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Michael Jordan gave a very interesting interview on big data, singularity, Turing test, P=NP, and artificial intelligence. Yann LeCun's reaction: "Michael Jordan, like some of us, has strong opinions about certain things."

Below I summarize what seem to be the main points made by Michael Jordan (item 7 is my favorite):

  1. We don’t know how neurons learn.
  2. Neurons in artificial neural networks do not mimic real neurons: "Anyone in electrical engineering would recognize those kinds of nonlinear systems. Calling that a neuron is clearly, at best, a shorthand. It’s really a cartoon."
  3. The number of hypothesis is enormous. Thus, a multiple comparison/testing problem can be really an issue in large-scale data mining.
  4. He predicts a " ... big-data winter. After a bubble, when people invested and a lot of companies over-promised without providing serious analysis, it will bust. "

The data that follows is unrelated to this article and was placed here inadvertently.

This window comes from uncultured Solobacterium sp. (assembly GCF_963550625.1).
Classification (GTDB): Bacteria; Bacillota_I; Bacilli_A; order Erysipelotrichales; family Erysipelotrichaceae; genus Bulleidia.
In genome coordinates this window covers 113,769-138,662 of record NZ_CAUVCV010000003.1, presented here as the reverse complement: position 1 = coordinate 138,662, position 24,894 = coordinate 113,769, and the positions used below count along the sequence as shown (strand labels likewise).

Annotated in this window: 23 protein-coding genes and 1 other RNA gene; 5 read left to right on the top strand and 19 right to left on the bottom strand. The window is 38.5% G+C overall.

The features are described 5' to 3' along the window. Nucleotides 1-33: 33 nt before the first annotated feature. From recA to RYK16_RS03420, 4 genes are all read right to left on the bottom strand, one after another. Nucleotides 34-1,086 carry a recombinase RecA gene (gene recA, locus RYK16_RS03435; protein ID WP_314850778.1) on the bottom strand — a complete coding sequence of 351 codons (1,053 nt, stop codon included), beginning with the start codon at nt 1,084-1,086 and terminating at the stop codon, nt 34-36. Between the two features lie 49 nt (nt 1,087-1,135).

5. Solving the problems will take decades during which we will improve steadily. Yet, there has not been a significant technological breakthrough made.
  6. "Despite recent claims to the contrary, we are no further along with computer vision than we were with physics when Isaac Newton sat under his apple tree."
  7. If I had an unrestricted $1 billion grant, I would work on natural language processing.
  8. Singularity is not an academic discipline.
  9. On the Turing test: "there will be a slow accumulation of capabilities, including in domains like speech and vision and natural language. " In that, the Turing test does not seem to be "... a very clear demarcation."